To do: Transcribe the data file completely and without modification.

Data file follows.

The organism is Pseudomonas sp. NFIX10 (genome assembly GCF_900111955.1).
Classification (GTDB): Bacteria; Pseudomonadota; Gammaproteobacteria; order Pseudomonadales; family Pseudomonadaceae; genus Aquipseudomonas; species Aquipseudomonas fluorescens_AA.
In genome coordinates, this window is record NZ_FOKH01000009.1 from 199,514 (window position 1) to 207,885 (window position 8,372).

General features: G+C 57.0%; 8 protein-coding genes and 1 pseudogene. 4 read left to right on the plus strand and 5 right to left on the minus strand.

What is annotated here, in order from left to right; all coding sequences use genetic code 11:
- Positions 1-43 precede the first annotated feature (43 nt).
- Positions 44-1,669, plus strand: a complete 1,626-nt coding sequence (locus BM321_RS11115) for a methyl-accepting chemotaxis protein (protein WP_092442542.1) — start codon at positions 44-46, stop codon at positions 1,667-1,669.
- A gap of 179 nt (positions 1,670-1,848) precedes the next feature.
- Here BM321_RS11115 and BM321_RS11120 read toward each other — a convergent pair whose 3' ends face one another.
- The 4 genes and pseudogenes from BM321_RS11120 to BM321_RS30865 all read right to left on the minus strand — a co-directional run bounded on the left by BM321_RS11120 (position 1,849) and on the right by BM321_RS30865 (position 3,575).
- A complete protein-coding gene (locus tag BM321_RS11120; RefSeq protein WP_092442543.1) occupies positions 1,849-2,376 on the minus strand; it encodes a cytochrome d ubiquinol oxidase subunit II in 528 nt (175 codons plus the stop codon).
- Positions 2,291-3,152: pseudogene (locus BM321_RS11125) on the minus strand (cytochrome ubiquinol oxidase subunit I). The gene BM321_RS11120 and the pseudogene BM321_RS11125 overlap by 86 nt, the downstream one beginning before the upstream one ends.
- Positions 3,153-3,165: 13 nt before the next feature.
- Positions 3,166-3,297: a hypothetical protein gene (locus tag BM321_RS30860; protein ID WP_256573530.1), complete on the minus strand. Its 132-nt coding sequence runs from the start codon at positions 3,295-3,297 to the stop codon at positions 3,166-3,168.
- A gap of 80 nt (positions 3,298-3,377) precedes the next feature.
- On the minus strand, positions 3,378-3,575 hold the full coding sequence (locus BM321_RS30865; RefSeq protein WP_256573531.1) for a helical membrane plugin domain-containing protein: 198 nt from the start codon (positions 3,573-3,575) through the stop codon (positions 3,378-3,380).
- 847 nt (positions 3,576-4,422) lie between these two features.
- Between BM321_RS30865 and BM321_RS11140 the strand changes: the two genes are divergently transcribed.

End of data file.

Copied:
The organism is Pseudomonas sp. NFIX10 (genome assembly GCF_900111955.1).
Classification (GTDB): Bacteria; Pseudomonadota; Gammaproteobacteria; order Pseudomonadales; family Pseudomonadaceae; genus Aquipseudomonas; species Aquipseudomonas fluorescens_AA.
In genome coordinates, this window is record NZ_FOKH01000009.1 from 199,514 (window position 1) to 207,885 (window position 8,372).

General features: G+C 57.0%; 8 protein-coding genes and 1 pseudogene. 4 read left to right on the plus strand and 5 right to left on the minus strand.

What is annotated here, in order from left to right; all coding sequences use genetic code 11:
- Positions 1-43 precede the first annotated feature (43 nt).
- Positions 44-1,669, plus strand: a complete 1,626-nt coding sequence (locus BM321_RS11115) for a methyl-accepting chemotaxis protein (protein WP_092442542.1) — start codon at positions 44-46, stop codon at positions 1,667-1,669.
- A gap of 179 nt (positions 1,670-1,848) precedes the next feature.
- Here BM321_RS11115 and BM321_RS11120 read toward each other — a convergent pair whose 3' ends face one another.
- The 4 genes and pseudogenes from BM321_RS11120 to BM321_RS30865 all read right to left on the minus strand — a co-directional run bounded on the left by BM321_RS11120 (position 1,849) and on the right by BM321_RS30865 (position 3,575).
- A complete protein-coding gene (locus tag BM321_RS11120; RefSeq protein WP_092442543.1) occupies positions 1,849-2,376 on the minus strand; it encodes a cytochrome d ubiquinol oxidase subunit II in 528 nt (175 codons plus the stop codon).
- Positions 2,291-3,152: pseudogene (locus BM321_RS11125) on the minus strand (cytochrome ubiquinol oxidase subunit I). The gene BM321_RS11120 and the pseudogene BM321_RS11125 overlap by 86 nt, the downstream one beginning before the upstream one ends.
- Positions 3,153-3,165: 13 nt before the next feature.
- Positions 3,166-3,297: a hypothetical protein gene (locus tag BM321_RS30860; protein ID WP_256573530.1), complete on the minus strand. Its 132-nt coding sequence runs from the start codon at positions 3,295-3,297 to the stop codon at positions 3,166-3,168.
- A gap of 80 nt (positions 3,298-3,377) precedes the next feature.
- On the minus strand, positions 3,378-3,575 hold the full coding sequence (locus BM321_RS30865; RefSeq protein WP_256573531.1) for a helical membrane plugin domain-containing protein: 198 nt from the start codon (positions 3,573-3,575) through the stop codon (positions 3,378-3,380).
- 847 nt (positions 3,576-4,422) lie between these two features.
- Between BM321_RS30865 and BM321_RS11140 the strand changes: the two genes are divergently transcribed.